A. Rom1, M. Nachshon2

1the Open University, Psychology & Education Department (ISRAEL)
2Ministry of Education and Oranim, Academic College of Education (ISRAEL)
A curriculum in its broadest sense is perceived as the sum of its components: planning, operation and assessment of instructional – learning processes in a given subject. Researchers refer to the distinction between the theoretical curriculum, written by independent experts, and explains what ought to be taught, and the curriculum used in the field, which is not necessarily identical to the written curriculum.
In this research, the importance of the practical components of the program and their significance to implementation in the field, are considered. Two seminar courses with similar characteristics for teachers studying towards a second degree in two central's academic institutes were considered: the theoretical sections of both courses were parallel.
Its unique nature is in the fact that one course continues over a period of two semesters: one theoretical and the other its practical application, while the second course is theoretical over one semester only.
We checked whether and to what extent integration of the practical component in addition to the theoretical part of the course, contributes to the work of the teacher in the field, and how students perceive it. The research tool was a questionnaire with open ended and closed questions. The research population was in-service teachers after finishing their training in second degree.
The findings did not show that the learners placed any intrinsic value on theory as such – their approach was more practical.
A summary of the findings shows that the two dependent variables: student perception of the contribution of the practical component of an academic course, and the ability of the learner to apply what he learned in the course about his own learning processes in the classroom, are a reflection of the learners' professional development This perception is understood from the statements made by the respondents. The quantitative findings indicate that learners in the experimental group agree on the feasibility of the program and its contribution to teaching, while amongst learners in the comparative group there is no consistence trend. The qualitative findings indicate that students of both groups see the importance of integrating a practical dimension into the program.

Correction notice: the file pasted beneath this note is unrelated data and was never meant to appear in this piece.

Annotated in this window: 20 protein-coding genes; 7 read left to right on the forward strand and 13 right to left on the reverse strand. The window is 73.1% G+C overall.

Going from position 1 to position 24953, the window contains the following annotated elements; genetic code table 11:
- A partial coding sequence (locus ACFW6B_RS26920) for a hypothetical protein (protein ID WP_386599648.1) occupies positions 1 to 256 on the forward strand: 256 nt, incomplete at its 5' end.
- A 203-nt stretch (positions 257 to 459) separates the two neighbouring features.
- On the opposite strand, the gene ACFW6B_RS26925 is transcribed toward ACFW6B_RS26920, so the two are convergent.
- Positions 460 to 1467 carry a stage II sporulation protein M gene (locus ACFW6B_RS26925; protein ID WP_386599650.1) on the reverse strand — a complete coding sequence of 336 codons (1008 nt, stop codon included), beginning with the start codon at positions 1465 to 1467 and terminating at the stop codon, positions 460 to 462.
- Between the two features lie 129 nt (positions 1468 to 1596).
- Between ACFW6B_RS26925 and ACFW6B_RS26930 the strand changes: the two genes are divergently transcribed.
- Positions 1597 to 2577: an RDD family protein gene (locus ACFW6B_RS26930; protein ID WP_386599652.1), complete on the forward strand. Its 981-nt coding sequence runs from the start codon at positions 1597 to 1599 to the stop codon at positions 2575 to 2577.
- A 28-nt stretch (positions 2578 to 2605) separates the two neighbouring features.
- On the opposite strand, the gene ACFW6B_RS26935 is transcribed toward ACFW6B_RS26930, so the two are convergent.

These findings show that teachers should be trained, on both academic-disciplinary and applied-experiential levels, however this is difficult to do simultaneously, and therefore the practical training should follow completion of the first stage – the academic training. This is in order to be in command of knowledge and skills required by entry level teachers into the teaching world, and in order to develop thinking skills and professional confidence. Conclusions of the research indicate that the correct way to train teachers is to integrate theoretical and practical elements. Learners perceive this integrated approach as facilitating efficient use of the curriculum. By analyzing the answers of the experimental group, it was found that great importance is attached to filming of lessons as a significant pedagogical tool. Teachers who have important roles in the system feel that these courses support them and give them more authority and validity in performing their duties. Teachers who are not officials reported significant professional development following their learning.